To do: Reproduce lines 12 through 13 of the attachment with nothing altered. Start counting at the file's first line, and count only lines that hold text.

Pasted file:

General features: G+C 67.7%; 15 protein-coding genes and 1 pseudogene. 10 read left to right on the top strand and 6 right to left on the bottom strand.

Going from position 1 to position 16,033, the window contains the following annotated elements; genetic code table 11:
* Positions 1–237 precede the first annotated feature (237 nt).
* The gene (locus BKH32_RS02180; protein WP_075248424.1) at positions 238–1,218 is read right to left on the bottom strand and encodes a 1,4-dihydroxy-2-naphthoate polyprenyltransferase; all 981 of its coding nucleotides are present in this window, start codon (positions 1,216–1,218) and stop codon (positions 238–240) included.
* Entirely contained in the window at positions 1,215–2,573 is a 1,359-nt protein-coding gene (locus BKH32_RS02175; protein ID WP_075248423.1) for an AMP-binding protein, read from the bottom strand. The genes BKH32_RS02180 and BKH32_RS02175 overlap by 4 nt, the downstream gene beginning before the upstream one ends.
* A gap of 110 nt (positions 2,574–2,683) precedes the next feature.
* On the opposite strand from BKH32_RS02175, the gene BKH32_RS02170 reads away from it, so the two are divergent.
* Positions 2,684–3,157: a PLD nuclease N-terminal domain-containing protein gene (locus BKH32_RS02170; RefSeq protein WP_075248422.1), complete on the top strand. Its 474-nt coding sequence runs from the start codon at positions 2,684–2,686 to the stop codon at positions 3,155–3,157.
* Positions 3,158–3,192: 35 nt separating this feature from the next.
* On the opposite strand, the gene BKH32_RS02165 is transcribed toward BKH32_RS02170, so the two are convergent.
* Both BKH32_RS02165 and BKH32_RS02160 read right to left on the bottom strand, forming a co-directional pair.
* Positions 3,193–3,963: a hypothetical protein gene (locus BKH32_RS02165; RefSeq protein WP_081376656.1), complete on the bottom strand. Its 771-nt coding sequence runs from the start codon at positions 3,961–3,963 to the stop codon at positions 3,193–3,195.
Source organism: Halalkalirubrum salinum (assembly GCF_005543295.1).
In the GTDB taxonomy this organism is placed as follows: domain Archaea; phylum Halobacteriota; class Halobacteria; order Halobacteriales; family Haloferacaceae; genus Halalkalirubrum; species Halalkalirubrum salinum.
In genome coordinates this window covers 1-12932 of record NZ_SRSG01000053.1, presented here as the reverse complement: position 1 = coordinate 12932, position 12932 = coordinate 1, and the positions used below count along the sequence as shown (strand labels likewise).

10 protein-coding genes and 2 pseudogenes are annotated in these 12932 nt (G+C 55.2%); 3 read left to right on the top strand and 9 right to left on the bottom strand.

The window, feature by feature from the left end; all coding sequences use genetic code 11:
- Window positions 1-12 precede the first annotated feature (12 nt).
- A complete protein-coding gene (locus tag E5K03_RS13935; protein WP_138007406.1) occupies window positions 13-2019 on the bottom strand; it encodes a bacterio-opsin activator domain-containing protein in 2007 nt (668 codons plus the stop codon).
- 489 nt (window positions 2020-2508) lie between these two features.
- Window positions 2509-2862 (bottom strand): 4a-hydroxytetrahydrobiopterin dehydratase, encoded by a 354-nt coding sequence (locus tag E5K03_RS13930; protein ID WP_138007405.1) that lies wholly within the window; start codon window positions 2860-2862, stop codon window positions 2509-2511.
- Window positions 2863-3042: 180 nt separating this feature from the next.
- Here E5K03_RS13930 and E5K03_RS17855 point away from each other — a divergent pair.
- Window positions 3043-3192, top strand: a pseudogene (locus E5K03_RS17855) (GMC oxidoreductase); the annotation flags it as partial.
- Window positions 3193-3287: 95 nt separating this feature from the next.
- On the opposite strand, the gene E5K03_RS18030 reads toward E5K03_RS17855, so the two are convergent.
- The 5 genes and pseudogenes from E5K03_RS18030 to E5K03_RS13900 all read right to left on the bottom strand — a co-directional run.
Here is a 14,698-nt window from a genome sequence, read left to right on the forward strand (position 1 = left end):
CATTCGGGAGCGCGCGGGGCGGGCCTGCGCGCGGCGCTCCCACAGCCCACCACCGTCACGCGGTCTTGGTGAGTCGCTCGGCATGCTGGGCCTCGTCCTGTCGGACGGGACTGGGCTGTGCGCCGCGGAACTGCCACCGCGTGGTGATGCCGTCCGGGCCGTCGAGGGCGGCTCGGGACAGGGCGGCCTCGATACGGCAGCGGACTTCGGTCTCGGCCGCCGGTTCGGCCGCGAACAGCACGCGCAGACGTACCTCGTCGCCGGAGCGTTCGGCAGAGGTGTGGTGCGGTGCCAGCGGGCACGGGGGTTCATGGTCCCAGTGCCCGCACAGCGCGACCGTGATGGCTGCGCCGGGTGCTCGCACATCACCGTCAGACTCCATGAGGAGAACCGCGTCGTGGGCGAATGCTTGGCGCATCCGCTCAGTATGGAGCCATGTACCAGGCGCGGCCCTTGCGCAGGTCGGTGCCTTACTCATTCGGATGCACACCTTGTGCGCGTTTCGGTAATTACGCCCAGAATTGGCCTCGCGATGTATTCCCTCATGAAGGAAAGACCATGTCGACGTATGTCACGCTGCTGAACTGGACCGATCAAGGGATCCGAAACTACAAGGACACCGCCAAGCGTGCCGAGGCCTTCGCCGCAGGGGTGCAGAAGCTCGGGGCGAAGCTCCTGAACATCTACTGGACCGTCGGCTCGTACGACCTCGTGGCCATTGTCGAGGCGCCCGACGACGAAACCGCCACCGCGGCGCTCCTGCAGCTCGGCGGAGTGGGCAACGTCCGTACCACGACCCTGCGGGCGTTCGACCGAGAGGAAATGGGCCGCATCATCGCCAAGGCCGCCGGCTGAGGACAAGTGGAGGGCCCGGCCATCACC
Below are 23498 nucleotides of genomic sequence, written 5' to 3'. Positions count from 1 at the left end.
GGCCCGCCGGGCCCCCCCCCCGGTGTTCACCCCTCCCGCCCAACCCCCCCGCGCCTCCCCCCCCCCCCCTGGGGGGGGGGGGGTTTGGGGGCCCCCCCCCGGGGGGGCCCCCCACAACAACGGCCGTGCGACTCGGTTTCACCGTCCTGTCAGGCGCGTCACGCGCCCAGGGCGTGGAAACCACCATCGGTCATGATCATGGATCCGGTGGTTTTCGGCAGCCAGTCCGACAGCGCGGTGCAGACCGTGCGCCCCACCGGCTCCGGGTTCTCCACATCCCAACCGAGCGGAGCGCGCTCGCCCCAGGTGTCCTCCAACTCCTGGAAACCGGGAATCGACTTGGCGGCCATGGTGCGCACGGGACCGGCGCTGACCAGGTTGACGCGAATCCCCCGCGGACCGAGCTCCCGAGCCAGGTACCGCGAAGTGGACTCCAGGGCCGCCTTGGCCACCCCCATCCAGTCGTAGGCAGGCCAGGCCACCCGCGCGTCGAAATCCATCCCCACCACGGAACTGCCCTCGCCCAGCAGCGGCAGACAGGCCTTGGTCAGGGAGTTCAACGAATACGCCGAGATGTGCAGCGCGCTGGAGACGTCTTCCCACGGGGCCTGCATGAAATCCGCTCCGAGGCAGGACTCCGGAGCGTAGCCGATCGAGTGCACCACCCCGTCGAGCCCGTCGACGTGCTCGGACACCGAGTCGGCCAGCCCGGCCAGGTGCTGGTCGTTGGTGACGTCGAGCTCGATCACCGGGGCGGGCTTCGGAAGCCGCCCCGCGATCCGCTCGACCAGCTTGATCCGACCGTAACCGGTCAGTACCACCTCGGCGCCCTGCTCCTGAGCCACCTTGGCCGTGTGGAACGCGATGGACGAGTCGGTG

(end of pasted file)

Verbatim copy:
* Positions 3,193–3,963: a hypothetical protein gene (locus BKH32_RS02165; RefSeq protein WP_081376656.1), complete on the bottom strand. Its 771-nt coding sequence runs from the start codon at positions 3,961–3,963 to the stop codon at positions 3,193–3,195.
Source organism: Halalkalirubrum salinum (assembly GCF_005543295.1).